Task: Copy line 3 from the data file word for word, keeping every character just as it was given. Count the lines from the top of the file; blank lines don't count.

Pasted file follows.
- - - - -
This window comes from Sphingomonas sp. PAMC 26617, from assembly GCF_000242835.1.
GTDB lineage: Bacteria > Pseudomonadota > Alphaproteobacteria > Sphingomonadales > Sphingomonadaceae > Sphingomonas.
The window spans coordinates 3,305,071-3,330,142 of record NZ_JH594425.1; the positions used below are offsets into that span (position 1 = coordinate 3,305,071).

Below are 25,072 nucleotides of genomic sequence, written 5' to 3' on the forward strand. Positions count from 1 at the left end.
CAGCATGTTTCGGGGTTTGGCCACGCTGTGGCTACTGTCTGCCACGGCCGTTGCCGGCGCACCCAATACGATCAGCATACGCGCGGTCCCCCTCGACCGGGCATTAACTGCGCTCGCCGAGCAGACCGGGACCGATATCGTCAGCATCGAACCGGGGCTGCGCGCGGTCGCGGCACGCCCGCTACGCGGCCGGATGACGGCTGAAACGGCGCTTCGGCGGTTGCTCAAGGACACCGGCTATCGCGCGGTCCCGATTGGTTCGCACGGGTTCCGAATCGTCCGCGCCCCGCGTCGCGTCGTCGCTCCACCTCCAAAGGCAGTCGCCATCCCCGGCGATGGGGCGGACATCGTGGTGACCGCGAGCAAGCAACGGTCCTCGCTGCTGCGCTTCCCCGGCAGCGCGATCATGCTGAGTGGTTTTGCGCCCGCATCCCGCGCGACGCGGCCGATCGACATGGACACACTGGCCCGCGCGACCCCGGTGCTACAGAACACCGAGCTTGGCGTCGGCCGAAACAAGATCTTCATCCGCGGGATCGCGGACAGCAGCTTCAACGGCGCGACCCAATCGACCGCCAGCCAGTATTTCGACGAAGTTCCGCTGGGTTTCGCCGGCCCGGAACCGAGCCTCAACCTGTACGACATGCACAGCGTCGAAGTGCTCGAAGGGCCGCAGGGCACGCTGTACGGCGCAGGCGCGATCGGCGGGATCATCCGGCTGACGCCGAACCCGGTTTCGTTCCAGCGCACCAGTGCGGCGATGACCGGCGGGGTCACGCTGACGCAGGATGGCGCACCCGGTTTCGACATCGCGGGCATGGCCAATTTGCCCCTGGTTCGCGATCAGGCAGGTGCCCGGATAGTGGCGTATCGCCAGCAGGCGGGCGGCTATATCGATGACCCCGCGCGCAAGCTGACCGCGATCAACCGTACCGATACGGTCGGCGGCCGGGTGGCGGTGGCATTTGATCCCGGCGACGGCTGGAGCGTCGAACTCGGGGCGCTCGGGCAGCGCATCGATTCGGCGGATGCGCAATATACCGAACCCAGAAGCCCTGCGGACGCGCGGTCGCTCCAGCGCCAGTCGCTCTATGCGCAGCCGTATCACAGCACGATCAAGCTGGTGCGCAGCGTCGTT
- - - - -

The window spans coordinates 3,305,071-3,330,142 of record NZ_JH594425.1; the positions used below are offsets into that span (position 1 = coordinate 3,305,071).